South Beach's Ora Nightclub Closes

Not even two years after opening at 2000 Collins Ave., Ora Nightclub served its last cocktail earlier this month. Not long after hosting a full week of parties for Miami Music Week, the team behind Ora decided to call it quits. The vision for the club was to provide a more refined, sophisticated version of the stereotypical South Beach night. Unfortunately, that plan did not work out, according to managing partner Greg See, who made this statement to New Times:

"We were truly sorry to close doors at Ora. We have had an incredible run and appreciate the support from the community. Ultimately, the concept wasn't sustainable in Miami Beach at this time, but the popular second floor Anti Social Room will live on in a new location in the future."

When Ora opened in March 2016, co-owner Ryan Van Milligen told New Times he thought it would provide a missing link for the VIP crowd. "I saw there was a niche missing in Miami nightlife for a true VIP experience in an elegant setting among a refined crowd," he said. "We wanted to create a place where we would like to go on a Friday or Saturday night. People kept asking me: 'Where can we go in Miami where we won't get pushed around and have drinks spilled on us?' And there was no good answer. We realized having a place that was all about service would be a unique concept for a high-energy night. You can get VIP service at hotels, restaurants, and yachts, but for some reason, nightclubs across the world overlook this."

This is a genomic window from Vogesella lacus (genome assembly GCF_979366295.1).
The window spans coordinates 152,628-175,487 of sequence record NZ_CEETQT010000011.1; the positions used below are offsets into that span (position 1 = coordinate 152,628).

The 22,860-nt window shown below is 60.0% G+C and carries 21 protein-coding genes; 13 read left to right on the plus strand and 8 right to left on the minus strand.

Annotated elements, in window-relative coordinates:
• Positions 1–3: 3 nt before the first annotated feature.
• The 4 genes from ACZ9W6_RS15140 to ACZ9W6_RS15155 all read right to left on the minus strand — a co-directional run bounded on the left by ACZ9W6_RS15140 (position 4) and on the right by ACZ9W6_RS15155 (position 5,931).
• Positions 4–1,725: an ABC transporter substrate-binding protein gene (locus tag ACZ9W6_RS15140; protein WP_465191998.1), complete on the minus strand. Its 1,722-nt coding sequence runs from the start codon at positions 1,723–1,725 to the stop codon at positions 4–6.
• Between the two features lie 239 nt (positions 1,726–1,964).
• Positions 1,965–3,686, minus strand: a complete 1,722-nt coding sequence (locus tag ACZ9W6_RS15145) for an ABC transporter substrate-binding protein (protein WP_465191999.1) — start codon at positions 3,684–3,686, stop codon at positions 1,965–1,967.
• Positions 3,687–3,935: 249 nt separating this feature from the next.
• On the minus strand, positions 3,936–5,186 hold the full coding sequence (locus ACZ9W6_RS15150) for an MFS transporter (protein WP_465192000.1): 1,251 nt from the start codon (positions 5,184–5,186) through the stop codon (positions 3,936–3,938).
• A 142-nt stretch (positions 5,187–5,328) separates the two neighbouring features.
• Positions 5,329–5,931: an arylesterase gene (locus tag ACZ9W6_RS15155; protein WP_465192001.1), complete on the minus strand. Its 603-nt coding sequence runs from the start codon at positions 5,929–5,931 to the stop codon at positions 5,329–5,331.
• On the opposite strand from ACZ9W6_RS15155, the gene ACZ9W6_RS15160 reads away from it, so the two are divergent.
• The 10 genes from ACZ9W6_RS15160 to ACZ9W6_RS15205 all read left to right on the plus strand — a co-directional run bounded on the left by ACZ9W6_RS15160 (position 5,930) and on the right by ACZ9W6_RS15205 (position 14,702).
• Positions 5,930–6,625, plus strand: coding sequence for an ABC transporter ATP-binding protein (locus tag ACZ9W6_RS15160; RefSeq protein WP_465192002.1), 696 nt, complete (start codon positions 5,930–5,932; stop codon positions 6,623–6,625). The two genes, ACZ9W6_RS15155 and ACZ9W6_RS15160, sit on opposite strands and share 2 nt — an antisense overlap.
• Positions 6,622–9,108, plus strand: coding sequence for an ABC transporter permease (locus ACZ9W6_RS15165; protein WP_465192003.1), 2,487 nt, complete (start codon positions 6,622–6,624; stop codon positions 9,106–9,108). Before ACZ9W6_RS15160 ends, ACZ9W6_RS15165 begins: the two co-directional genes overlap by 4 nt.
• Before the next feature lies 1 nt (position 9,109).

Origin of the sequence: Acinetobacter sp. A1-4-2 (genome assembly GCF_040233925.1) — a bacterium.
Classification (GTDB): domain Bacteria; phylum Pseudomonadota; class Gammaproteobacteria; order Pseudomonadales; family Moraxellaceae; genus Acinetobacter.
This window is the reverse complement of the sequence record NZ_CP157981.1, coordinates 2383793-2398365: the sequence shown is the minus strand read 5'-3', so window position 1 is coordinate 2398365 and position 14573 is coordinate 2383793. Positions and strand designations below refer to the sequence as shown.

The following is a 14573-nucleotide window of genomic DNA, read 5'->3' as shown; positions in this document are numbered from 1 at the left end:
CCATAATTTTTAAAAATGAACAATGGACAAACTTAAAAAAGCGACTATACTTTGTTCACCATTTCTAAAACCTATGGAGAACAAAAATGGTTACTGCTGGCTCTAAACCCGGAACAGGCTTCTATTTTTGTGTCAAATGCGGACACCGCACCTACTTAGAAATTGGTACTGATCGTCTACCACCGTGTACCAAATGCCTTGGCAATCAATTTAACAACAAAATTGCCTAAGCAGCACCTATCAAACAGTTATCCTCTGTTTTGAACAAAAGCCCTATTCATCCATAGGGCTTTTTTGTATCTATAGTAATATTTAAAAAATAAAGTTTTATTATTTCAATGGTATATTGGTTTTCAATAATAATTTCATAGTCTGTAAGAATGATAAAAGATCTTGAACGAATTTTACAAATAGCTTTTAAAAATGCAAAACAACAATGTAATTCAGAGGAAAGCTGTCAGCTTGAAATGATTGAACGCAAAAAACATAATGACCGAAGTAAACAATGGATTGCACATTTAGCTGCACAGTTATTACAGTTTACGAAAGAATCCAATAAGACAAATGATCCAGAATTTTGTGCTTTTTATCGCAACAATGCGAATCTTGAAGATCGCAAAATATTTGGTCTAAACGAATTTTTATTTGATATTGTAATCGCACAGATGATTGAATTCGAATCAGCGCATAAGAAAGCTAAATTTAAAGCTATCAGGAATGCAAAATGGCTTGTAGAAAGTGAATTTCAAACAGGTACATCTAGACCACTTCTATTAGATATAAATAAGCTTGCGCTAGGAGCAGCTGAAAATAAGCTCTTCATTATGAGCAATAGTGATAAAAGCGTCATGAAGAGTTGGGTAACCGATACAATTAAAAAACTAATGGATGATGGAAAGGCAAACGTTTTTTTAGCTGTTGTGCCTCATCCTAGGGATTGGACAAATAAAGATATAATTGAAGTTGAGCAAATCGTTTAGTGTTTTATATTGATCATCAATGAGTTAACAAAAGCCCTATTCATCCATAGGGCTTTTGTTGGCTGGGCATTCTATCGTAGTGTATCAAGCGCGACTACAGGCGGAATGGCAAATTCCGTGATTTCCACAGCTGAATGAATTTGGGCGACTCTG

Ora set out to provide a decadent experience for VIPs via Ora butlers, who would stay with customers throughout the night. So those with deep pockets who partied too hard could have someone change their reservations for the next day's brunch or perhaps push back their flight a few hours. While at VIP tables, the moneyed could have a personal mixologist create custom libations for them. The 600-person, 10,000-square-foot space was cut into two rooms. Downstairs housed a main dance floor, while upstairs was the Anti Social Room.

Though its stay in South Beach was short, Ora received its share of love, including the award for Best VIP Room in 2017 from New Times.
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David Rolland is a freelance music writer for Miami New Times. His novels, The End of the Century and Yo-Yo, are available at many fine booksellers.
Contact: David Rolland